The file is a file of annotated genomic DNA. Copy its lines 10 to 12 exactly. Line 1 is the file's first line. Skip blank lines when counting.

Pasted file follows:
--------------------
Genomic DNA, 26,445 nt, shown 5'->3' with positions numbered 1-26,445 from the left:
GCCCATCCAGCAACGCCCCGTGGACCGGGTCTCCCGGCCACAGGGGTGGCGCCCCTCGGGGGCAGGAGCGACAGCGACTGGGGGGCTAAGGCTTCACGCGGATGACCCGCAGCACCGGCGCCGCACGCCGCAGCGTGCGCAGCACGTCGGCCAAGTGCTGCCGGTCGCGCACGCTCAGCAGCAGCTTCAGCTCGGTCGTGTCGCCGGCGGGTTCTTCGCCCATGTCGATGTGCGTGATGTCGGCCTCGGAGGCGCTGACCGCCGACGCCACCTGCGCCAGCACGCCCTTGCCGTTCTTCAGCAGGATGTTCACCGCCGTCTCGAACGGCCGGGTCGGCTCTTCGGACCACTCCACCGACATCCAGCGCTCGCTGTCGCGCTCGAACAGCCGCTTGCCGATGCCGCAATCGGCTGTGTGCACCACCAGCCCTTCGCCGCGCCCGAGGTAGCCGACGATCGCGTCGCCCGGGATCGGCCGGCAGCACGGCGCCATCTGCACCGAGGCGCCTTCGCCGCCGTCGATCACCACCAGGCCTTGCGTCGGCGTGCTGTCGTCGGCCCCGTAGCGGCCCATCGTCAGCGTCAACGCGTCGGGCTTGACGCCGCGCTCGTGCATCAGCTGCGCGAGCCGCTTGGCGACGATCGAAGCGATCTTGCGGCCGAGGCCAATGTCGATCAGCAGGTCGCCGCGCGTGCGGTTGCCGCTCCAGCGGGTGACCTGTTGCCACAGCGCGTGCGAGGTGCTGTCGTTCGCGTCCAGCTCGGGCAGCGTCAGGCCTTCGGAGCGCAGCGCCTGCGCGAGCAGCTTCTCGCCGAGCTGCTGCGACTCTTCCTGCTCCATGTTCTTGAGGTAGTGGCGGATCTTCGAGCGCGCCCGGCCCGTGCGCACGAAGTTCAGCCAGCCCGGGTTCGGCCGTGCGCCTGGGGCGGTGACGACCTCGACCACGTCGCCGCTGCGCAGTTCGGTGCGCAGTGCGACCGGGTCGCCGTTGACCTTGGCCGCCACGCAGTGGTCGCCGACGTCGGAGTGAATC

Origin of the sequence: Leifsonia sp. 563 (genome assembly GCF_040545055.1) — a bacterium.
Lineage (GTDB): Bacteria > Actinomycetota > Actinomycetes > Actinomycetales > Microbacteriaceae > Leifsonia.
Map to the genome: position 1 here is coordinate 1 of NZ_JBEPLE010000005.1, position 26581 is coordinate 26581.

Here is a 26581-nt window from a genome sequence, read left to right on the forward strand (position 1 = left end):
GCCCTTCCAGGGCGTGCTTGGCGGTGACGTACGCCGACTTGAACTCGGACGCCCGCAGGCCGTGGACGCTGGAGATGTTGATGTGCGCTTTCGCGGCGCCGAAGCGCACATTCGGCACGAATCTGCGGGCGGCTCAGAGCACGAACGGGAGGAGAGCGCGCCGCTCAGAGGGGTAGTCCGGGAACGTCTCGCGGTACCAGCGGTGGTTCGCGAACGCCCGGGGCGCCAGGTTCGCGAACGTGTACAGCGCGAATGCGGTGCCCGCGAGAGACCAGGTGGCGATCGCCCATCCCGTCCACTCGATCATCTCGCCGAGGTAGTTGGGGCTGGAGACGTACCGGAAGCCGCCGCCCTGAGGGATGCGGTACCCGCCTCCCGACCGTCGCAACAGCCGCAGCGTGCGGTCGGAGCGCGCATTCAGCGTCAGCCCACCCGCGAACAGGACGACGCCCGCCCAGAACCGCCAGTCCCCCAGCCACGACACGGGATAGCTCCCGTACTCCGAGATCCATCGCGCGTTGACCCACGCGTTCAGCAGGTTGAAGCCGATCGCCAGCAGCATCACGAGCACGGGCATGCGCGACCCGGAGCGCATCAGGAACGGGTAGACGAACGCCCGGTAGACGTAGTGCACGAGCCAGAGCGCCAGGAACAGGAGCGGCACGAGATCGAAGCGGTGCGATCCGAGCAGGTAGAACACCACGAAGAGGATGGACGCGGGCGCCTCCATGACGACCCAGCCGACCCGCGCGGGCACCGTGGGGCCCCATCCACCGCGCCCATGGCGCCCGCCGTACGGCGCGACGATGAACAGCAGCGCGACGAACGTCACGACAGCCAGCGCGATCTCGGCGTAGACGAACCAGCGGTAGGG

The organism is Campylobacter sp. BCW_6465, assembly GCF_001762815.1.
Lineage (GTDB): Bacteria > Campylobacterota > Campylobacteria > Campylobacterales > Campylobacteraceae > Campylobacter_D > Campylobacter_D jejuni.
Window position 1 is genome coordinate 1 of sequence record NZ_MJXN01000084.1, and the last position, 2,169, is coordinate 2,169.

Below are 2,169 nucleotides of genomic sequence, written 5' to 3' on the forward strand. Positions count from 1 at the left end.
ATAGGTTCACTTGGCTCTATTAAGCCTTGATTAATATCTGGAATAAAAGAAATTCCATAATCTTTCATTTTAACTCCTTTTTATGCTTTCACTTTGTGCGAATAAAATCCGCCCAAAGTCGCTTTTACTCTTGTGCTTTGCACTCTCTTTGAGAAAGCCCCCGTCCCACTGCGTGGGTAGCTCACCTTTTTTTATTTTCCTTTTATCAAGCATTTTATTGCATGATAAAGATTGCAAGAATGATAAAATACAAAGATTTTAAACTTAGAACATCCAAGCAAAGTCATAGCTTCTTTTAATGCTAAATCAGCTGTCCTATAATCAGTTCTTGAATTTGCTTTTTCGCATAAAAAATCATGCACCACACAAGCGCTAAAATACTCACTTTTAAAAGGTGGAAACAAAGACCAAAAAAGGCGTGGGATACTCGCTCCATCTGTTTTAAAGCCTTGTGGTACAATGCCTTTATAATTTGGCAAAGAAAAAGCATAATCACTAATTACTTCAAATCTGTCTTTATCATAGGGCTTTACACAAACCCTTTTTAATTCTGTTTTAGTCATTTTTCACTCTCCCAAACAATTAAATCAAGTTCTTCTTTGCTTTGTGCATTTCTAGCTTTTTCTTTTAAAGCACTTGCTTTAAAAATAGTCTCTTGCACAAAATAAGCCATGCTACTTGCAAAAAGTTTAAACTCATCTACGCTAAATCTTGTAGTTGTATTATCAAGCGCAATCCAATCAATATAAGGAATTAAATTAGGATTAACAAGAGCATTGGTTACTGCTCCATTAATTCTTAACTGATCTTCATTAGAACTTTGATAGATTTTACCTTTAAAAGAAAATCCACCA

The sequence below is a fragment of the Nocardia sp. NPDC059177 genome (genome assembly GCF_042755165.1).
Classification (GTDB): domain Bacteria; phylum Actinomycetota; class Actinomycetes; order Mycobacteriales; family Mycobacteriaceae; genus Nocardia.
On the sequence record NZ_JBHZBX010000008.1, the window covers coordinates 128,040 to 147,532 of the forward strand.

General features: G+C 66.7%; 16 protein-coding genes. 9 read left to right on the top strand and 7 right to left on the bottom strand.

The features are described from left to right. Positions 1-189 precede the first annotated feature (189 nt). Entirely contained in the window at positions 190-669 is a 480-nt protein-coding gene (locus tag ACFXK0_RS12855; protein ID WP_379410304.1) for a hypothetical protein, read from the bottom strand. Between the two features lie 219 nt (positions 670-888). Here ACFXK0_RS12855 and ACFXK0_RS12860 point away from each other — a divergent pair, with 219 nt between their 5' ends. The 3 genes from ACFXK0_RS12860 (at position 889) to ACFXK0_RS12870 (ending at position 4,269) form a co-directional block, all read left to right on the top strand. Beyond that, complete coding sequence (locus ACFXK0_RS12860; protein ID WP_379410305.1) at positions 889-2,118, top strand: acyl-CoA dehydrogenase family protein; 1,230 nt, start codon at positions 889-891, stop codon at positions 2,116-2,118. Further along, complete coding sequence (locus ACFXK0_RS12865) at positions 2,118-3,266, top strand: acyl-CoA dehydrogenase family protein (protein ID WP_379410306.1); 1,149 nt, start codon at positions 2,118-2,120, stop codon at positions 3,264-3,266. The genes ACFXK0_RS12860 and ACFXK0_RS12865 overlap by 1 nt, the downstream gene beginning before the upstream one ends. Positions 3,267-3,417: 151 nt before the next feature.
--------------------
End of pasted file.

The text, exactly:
Window position 1 is genome coordinate 1 of sequence record NZ_MJXN01000084.1, and the last position, 2,169, is coordinate 2,169.

Below are 2,169 nucleotides of genomic sequence, written 5' to 3' on the forward strand. Positions count from 1 at the left end.
ATAGGTTCACTTGGCTCTATTAAGCCTTGATTAATATCTGGAATAAAAGAAATTCCATAATCTTTCATTTTAACTCCTTTTTATGCTTTCACTTTGTGCGAATAAAATCCGCCCAAAGTCGCTTTTACTCTTGTGCTTTGCACTCTCTTTGAGAAAGCCCCCGTCCCACTGCGTGGGTAGCTCACCTTTTTTTATTTTCCTTTTATCAAGCATTTTATTGCATGATAAAGATTGCAAGAATGATAAAATACAAAGATTTTAAACTTAGAACATCCAAGCAAAGTCATAGCTTCTTTTAATGCTAAATCAGCTGTCCTATAATCAGTTCTTGAATTTGCTTTTTCGCATAAAAAATCATGCACCACACAAGCGCTAAAATACTCACTTTTAAAAGGTGGAAACAAAGACCAAAAAAGGCGTGGGATACTCGCTCCATCTGTTTTAAAGCCTTGTGGTACAATGCCTTTATAATTTGGCAAAGAAAAAGCATAATCACTAATTACTTCAAATCTGTCTTTATCATAGGGCTTTACACAAACCCTTTTTAATTCTGTTTTAGTCATTTTTCACTCTCCCAAACAATTAAATCAAGTTCTTCTTTGCTTTGTGCATTTCTAGCTTTTTCTTTTAAAGCACTTGCTTTAAAAATAGTCTCTTGCACAAAATAAGCCATGCTACTTGCAAAAAGTTTAAACTCATCTACGCTAAATCTTGTAGTTGTATTATCAAGCGCAATCCAATCAATATAAGGAATTAAATTAGGATTAACAAGAGCATTGGTTACTGCTCCATTAATTCTTAACTGATCTTCATTAGAACTTTGATAGATTTTACCTTTAAAAGAAAATCCACCA